Background: EGFR/c-Met activation/amplification and co-expression, mTOR upregulation/activation, and Akt/Wnt signaling upregulation have been individually associated with more aggressive disease and characterized as potential prognostic markers for lung cancer patients. Methods: Tumors obtained from 109 participants with stage I–IV non-small cell lung cancer (NSCLC) were studied for EGFR/c-Met co-localization as well as for total and active forms of EGFR, c-Met, mTOR, S6K, beta-catenin, and Axin2. Slides were graded by two independent blinded pathologists using a validated scoring system. Protein expression profile correlations were assessed using Pearson correlation and Spearman’s rho. Prognosis was assessed using Kaplan–Meier analysis. Results: Protein expression profile analysis revealed significant correlations between EGFR/p-EGFR (p = 0.0412) and p-mTOR/S6K (p = 0.0044). Co-localization of p-EGFR/p-c-Met was associated with increased p-mTOR (p = 0.0006), S6K (p = 0.0018), and p-S6K (p < 0.0001) expression. In contrast, active beta-catenin was not positively correlated with EGFR/c-Met nor any activated proteins. Axin2, a negative regulator of the Wnt pathway, was correlated with EGFR, p-EGFR, p-mTOR, p-S6K, EGFR/c-Met co-localization, and p-EGFR/p-c-Met co-localization (all p-values <0.03). Kaplan–Meier analysis revealed shorter median survival in participants with high expression of Axin2, total beta-catenin, total/p-S6K, total/p-mTOR, EGFR, and EGFR/c-Met co-localization compared with low expression. After controlling for stage of disease at diagnosis, subjects with late-stage disease demonstrated shorter median survival when exhibiting high co-expression of EGFR/c-Met (8.1 month versus 22.3 month, p = 0.050), mTOR (6.7 month versus 22.3 month, p = 0.002), and p-mTOR (8.1 month versus 25.4 month, p = 0.004) compared with low levels. Conclusions: These findings suggest that increased EGFR/c-Met signaling is correlated with upregulated mTOR/S6K signaling, which may in turn be associated with shorter median survival in late-stage NSCLC.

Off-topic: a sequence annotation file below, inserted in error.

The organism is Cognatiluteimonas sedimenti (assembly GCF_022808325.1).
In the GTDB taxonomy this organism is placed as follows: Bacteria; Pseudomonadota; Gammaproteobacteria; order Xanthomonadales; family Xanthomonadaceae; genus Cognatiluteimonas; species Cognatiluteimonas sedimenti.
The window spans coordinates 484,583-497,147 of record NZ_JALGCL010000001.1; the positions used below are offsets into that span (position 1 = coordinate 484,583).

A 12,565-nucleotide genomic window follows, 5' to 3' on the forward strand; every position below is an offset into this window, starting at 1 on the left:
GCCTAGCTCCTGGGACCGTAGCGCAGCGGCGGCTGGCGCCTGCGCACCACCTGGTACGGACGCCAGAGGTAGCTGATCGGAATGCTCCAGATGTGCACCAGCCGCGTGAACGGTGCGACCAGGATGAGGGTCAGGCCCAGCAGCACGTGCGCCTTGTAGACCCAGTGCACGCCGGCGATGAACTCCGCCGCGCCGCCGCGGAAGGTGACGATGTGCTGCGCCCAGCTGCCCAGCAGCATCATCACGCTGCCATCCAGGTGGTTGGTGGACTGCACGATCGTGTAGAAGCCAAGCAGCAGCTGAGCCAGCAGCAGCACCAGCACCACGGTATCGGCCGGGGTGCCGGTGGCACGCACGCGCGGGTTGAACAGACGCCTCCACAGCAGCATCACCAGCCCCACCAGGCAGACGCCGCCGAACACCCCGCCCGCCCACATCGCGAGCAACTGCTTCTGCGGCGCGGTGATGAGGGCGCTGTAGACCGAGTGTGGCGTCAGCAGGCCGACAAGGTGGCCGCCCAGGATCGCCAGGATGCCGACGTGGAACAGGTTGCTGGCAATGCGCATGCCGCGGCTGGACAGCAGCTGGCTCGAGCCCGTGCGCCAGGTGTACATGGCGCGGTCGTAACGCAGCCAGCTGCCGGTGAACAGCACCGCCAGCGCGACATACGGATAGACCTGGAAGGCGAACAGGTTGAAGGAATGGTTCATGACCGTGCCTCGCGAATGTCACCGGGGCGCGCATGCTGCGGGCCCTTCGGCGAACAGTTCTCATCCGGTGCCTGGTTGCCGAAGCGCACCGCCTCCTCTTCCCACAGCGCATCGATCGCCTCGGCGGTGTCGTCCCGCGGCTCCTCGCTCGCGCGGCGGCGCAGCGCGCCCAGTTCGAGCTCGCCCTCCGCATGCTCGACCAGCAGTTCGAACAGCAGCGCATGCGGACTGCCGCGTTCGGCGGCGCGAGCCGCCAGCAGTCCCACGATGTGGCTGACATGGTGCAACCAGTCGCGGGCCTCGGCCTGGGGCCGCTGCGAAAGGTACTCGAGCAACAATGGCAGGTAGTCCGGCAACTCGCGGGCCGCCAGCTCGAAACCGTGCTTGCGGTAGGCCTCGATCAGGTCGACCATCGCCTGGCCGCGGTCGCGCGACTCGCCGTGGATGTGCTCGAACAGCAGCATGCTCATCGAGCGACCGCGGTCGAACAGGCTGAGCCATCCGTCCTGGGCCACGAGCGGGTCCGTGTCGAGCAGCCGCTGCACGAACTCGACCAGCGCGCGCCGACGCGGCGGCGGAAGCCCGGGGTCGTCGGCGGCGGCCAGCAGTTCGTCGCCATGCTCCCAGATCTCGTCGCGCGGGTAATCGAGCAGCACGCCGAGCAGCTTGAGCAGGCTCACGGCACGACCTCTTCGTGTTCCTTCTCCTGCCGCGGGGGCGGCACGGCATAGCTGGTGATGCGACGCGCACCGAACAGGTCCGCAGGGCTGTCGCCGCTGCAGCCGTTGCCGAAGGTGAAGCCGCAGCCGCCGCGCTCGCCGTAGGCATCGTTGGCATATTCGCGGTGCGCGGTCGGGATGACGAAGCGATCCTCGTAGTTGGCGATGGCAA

- non-small cell lung cancer